Although there is strong evidence that myasthenia gravis (MG) is caused by an autoimmune reaction to the nicotinic postsynaptic acetylcholine receptor (AChR) protein, immune complexes have never been demonstrated at the end plate by immunocytochemistry or immunoelectron microscopy. Staphylococcal protein A (which binds to the F(c) region of human IgG subclasses 1, 2, and 4) and rabbit anti human C3 conjugated with peroxidase were used for the ultrastructural (5 patients) and light microscopic (12 patients) localization of IgG and C3, respectively, at MG end plates. Both IgG and C3 were localized on segments of the postsynaptic membrane and fragments of degenerating junctional folds in the synaptic space. In nonmyasthenic control patients no immune complexes were evident at the end plate. As judged by morphometric analysis of electron micrographs, the immune complexes were more abundant in the less severely affected MG patients than in the more severely affected ones. A linear correlation was demonstrated between the length of the postsynaptic membrane binding immune complexes and the amplitude of the miniature end plate potential. The less intense reaction for immune complexes in the more severely affected MG patients can be attributed to the smaller quantity of AChR remaining at their end plates. The findings provide unambiguous evidence for a destructive autoimmune reaction involving the postsynaptic membrane in MG. Immunopharmacologic blockade of AChR and IgG induced modulation of AChR may also contribute to the AChR deficiency at the MG end plates.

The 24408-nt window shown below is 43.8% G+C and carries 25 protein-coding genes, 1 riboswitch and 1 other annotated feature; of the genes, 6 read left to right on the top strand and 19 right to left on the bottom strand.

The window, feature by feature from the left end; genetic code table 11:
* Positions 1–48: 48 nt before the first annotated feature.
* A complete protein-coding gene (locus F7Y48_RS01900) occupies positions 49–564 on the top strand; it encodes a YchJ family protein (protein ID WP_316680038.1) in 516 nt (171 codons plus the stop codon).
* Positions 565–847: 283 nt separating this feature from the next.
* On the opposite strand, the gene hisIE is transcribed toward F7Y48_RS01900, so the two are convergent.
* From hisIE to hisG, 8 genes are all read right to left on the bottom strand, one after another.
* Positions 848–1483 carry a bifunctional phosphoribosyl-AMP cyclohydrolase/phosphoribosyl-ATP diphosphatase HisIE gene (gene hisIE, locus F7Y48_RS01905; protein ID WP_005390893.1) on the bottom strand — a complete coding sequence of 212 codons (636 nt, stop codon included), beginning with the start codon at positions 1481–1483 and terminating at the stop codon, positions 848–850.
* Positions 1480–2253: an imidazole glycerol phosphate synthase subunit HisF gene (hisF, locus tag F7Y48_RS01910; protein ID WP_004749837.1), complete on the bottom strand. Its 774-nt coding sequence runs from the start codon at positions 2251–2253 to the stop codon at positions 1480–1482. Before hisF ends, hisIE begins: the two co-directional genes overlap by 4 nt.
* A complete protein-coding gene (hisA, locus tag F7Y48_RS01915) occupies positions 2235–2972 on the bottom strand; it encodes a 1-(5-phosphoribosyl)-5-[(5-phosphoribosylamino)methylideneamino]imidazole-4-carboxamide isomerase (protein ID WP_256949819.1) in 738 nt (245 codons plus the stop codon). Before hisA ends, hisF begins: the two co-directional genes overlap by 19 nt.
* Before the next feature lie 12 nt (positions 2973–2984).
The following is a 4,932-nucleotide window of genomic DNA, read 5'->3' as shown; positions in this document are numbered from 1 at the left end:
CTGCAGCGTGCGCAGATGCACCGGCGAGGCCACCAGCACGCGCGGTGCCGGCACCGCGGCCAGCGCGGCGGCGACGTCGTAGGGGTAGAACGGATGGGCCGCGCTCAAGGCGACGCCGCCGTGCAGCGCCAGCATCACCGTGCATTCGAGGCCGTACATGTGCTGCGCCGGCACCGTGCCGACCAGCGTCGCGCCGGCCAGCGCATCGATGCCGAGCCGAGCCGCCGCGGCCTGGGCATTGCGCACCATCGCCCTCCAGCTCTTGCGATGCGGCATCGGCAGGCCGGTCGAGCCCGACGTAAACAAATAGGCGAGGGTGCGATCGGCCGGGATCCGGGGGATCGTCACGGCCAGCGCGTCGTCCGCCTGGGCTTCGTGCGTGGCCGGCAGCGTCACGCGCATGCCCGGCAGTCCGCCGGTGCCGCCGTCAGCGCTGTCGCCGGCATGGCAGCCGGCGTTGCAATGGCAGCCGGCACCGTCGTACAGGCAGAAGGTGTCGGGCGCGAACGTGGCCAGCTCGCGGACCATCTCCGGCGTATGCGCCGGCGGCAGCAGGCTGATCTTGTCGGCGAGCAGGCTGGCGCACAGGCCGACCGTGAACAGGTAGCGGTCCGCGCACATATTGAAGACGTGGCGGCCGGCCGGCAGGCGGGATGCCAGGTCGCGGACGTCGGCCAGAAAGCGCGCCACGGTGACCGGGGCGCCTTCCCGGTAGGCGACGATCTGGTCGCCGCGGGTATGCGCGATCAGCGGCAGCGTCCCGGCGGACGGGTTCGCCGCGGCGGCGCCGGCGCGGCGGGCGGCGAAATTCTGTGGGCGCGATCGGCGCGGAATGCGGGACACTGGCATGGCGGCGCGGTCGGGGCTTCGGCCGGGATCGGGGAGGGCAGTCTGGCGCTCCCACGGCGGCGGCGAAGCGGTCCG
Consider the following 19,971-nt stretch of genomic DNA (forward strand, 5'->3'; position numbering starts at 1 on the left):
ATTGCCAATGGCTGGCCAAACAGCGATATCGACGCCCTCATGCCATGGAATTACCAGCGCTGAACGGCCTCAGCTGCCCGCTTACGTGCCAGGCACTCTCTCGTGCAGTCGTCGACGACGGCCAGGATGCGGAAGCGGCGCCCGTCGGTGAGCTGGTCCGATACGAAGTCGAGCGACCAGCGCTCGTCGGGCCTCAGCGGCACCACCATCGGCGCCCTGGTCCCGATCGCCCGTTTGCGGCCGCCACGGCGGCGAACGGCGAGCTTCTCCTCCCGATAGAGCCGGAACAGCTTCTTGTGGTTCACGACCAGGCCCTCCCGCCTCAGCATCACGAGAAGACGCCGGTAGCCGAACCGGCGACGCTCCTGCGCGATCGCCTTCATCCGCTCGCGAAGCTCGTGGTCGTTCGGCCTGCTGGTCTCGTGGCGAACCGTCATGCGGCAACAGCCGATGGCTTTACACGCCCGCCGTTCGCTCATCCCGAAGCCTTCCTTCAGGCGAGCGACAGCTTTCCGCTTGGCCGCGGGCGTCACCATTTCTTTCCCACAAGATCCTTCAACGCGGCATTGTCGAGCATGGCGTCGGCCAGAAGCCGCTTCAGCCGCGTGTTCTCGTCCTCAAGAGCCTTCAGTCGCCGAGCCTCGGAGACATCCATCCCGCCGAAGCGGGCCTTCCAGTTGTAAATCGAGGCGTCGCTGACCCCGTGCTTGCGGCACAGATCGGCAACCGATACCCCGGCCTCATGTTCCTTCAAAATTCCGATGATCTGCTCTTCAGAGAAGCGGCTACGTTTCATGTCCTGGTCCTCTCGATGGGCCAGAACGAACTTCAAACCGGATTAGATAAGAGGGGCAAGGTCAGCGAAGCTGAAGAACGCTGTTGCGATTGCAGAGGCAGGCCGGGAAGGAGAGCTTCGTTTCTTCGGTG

|Original language||English (US)|
|Number of pages||14|
|Journal||Mayo Clinic proceedings|
|State||Published - Dec 1 1977|
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